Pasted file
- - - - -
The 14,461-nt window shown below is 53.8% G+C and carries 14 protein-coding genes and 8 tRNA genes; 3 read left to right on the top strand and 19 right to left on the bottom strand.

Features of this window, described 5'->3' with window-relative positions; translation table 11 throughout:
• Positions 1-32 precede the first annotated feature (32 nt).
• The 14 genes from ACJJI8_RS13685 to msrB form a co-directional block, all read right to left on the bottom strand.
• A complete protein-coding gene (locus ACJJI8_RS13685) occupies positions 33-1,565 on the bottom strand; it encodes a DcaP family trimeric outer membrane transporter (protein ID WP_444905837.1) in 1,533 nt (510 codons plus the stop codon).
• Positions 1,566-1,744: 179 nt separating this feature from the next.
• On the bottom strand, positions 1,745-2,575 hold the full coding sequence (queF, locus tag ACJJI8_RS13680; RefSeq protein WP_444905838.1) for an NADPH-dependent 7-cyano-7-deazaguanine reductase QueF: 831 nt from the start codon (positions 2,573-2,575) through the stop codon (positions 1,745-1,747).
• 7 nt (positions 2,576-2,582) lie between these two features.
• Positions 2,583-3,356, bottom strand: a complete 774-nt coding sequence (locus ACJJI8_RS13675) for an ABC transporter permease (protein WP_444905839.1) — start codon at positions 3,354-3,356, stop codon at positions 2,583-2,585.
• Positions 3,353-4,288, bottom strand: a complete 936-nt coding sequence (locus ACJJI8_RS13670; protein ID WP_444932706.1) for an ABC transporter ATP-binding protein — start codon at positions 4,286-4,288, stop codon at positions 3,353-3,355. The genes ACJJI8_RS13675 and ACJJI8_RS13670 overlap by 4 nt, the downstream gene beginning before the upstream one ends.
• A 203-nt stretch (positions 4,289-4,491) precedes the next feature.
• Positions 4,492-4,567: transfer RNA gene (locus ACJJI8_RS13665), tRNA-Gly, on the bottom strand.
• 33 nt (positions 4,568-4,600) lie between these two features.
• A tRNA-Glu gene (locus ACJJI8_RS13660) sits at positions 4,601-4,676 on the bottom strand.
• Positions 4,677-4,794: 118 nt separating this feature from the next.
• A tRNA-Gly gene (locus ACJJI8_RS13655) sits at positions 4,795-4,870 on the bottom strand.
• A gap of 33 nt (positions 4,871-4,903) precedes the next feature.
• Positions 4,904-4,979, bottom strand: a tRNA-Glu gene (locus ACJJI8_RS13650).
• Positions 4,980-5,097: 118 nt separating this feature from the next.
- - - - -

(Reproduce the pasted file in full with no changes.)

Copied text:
The 14,461-nt window shown below is 53.8% G+C and carries 14 protein-coding genes and 8 tRNA genes; 3 read left to right on the top strand and 19 right to left on the bottom strand.

Features of this window, described 5'->3' with window-relative positions; translation table 11 throughout:
• Positions 1-32 precede the first annotated feature (32 nt).
• The 14 genes from ACJJI8_RS13685 to msrB form a co-directional block, all read right to left on the bottom strand.
• A complete protein-coding gene (locus ACJJI8_RS13685) occupies positions 33-1,565 on the bottom strand; it encodes a DcaP family trimeric outer membrane transporter (protein ID WP_444905837.1) in 1,533 nt (510 codons plus the stop codon).
• Positions 1,566-1,744: 179 nt separating this feature from the next.
• On the bottom strand, positions 1,745-2,575 hold the full coding sequence (queF, locus tag ACJJI8_RS13680; RefSeq protein WP_444905838.1) for an NADPH-dependent 7-cyano-7-deazaguanine reductase QueF: 831 nt from the start codon (positions 2,573-2,575) through the stop codon (positions 1,745-1,747).
• 7 nt (positions 2,576-2,582) lie between these two features.
• Positions 2,583-3,356, bottom strand: a complete 774-nt coding sequence (locus ACJJI8_RS13675) for an ABC transporter permease (protein WP_444905839.1) — start codon at positions 3,354-3,356, stop codon at positions 2,583-2,585.
• Positions 3,353-4,288, bottom strand: a complete 936-nt coding sequence (locus ACJJI8_RS13670; protein ID WP_444932706.1) for an ABC transporter ATP-binding protein — start codon at positions 4,286-4,288, stop codon at positions 3,353-3,355. The genes ACJJI8_RS13675 and ACJJI8_RS13670 overlap by 4 nt, the downstream gene beginning before the upstream one ends.
• A 203-nt stretch (positions 4,289-4,491) precedes the next feature.
• Positions 4,492-4,567: transfer RNA gene (locus ACJJI8_RS13665), tRNA-Gly, on the bottom strand.
• 33 nt (positions 4,568-4,600) lie between these two features.
• A tRNA-Glu gene (locus ACJJI8_RS13660) sits at positions 4,601-4,676 on the bottom strand.
• Positions 4,677-4,794: 118 nt separating this feature from the next.
• A tRNA-Gly gene (locus ACJJI8_RS13655) sits at positions 4,795-4,870 on the bottom strand.
• A gap of 33 nt (positions 4,871-4,903) precedes the next feature.
• Positions 4,904-4,979, bottom strand: a tRNA-Glu gene (locus ACJJI8_RS13650).
• Positions 4,980-5,097: 118 nt separating this feature from the next.